GOT A LEGAL QUES TION?
Nancy E. Wolffis a partner at Cowan, DeBaets,
Abrahams & Sheppard, LLP. Her practice focuses
on intellectual property and digital media law.
The contract should also state when payment is to be made after
purchase, whether the gallery is entitled to purchase your work (and
at what discount as you will likely not receive commissions on resales).
q EXPENSES. Who is responsible for the costs of printing and framing?
In general, the artist pays for printing costs while framing costs may be
passed on to the buyer, but that point should be discussed.
q OWNERSHIP. The agreement should state that title to the artwork is
retained by the artist until payment has been made in full.
q COPYRIGHT. Copyright of the art work should always remain with the
artist. If the artwork requires reproduction by the gallery on a website
and in promotional material, the artist should grant these rights to the
gallery for the term of the agreement on a non-exclusive basis. With
any sale to a client, the client should only acquire the print and never
acquire copyright or any right to make reproductions.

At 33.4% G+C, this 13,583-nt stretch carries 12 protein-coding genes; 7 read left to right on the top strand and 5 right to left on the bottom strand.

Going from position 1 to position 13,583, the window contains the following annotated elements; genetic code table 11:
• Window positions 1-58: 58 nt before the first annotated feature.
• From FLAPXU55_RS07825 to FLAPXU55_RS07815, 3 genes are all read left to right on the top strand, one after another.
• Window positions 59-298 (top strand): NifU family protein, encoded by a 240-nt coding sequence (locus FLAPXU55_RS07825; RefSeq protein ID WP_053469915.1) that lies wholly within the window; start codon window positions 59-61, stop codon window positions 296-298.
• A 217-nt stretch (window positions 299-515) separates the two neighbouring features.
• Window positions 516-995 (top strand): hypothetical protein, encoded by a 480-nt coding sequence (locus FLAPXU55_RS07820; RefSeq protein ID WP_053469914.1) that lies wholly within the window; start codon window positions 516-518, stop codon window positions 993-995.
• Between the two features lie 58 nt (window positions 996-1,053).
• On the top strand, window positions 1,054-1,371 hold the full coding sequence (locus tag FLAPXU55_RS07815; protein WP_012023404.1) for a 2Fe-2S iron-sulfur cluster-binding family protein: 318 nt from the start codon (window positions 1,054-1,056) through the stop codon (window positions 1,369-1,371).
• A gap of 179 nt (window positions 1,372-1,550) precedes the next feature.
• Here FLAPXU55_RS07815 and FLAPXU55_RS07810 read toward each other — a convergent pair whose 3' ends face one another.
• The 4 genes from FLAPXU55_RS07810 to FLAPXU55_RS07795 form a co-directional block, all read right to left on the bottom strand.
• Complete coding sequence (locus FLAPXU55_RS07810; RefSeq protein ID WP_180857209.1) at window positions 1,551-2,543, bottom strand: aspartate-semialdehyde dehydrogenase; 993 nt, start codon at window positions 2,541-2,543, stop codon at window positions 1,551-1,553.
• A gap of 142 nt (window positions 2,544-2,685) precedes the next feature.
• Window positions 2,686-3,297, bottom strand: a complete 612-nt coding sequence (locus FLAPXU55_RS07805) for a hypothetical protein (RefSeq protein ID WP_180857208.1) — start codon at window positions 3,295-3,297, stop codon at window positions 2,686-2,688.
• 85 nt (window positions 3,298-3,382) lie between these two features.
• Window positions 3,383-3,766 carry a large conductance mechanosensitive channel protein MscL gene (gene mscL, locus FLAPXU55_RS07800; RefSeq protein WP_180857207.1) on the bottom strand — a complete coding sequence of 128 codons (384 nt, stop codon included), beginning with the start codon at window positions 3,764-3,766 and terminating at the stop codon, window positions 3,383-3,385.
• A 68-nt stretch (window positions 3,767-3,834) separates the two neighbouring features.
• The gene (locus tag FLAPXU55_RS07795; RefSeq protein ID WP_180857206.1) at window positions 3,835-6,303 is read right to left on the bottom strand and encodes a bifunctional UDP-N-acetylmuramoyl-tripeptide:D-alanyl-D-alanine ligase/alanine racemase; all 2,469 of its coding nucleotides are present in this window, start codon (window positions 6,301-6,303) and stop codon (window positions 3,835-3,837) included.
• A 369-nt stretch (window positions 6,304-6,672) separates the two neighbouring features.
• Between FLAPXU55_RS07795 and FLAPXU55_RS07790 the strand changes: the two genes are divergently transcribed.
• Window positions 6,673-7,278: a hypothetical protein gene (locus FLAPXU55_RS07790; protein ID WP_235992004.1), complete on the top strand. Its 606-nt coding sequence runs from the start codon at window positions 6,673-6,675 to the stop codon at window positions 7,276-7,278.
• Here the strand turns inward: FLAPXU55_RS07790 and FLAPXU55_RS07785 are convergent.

q CARE AND SHIPPING. The gallery should be responsible for any loss
or damage incurred to the work and should insure the works in full. It
should also be responsible for shipping the work to any client.
q PRICING. The pricing of the prints should be by mutual agreement
with advice from the gallery. It is common to permit the gallery to
discount the work to clients by 10 percent without consultation; any
larger discount should be approved in writing.
q EXHIBITIONS. When an exhibition will be mounted by the gallery,
the costs paid for by the gallery should be agreed upon.
q EDITIONS. Many works are sold in limited editions, as opposed to
open editions. It should be the responsibility of the gallery to maintain
the records of editions for the works sold.
q CLIENT INFORMATION. Though some galleries value the privacy of
their customers, as an artist, you may want to know if your work is
acquired by a prominent collector or institution that would enhance
q INVEN TORY AND RETURNS. The gallery should maintain an inventory
of your work and, once the relationship ends, your work should be
In addition, if the gallery is in New York State, New York Arts and
Cultural Affairs Law governs the relationship. The artwork held by
the gallery or the money obtained from a sale never belongs to the
gallery and it cannot be used by the gallery for its own purpose or by
Written contracts are the best way to ensure that there are no
misunderstandings, but the most important aspect of the gallery-dealer relationship is trust and working with a reputable business
partner who believes in you and your work. EDU
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